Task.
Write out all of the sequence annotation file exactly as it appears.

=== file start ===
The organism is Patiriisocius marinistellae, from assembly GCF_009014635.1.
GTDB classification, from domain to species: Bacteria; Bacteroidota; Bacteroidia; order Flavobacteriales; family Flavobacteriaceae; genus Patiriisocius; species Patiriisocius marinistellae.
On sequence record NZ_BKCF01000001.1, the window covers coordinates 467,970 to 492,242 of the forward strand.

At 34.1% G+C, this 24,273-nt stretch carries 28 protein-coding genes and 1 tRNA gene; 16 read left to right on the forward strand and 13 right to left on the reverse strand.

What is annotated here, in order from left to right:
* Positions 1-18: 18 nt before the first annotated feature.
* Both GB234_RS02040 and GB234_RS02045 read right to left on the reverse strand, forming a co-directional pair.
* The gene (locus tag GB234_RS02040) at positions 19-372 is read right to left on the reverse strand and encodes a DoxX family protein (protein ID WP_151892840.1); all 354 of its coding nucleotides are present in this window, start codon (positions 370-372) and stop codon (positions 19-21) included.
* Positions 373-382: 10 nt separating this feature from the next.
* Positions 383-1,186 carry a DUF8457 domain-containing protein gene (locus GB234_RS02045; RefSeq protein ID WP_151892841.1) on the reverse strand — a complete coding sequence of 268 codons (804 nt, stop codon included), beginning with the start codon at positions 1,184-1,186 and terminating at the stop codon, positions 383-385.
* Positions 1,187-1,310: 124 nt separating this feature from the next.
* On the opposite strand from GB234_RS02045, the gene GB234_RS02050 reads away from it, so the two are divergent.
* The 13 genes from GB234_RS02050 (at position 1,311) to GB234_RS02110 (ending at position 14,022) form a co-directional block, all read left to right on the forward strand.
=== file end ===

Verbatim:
The organism is Patiriisocius marinistellae, from assembly GCF_009014635.1.
GTDB classification, from domain to species: Bacteria; Bacteroidota; Bacteroidia; order Flavobacteriales; family Flavobacteriaceae; genus Patiriisocius; species Patiriisocius marinistellae.
On sequence record NZ_BKCF01000001.1, the window covers coordinates 467,970 to 492,242 of the forward strand.

At 34.1% G+C, this 24,273-nt stretch carries 28 protein-coding genes and 1 tRNA gene; 16 read left to right on the forward strand and 13 right to left on the reverse strand.

What is annotated here, in order from left to right:
* Positions 1-18: 18 nt before the first annotated feature.
* Both GB234_RS02040 and GB234_RS02045 read right to left on the reverse strand, forming a co-directional pair.
* The gene (locus tag GB234_RS02040) at positions 19-372 is read right to left on the reverse strand and encodes a DoxX family protein (protein ID WP_151892840.1); all 354 of its coding nucleotides are present in this window, start codon (positions 370-372) and stop codon (positions 19-21) included.
* Positions 373-382: 10 nt separating this feature from the next.
* Positions 383-1,186 carry a DUF8457 domain-containing protein gene (locus GB234_RS02045; RefSeq protein ID WP_151892841.1) on the reverse strand — a complete coding sequence of 268 codons (804 nt, stop codon included), beginning with the start codon at positions 1,184-1,186 and terminating at the stop codon, positions 383-385.
* Positions 1,187-1,310: 124 nt separating this feature from the next.
* On the opposite strand from GB234_RS02045, the gene GB234_RS02050 reads away from it, so the two are divergent.
* The 13 genes from GB234_RS02050 (at position 1,311) to GB234_RS02110 (ending at position 14,022) form a co-directional block, all read left to right on the forward strand.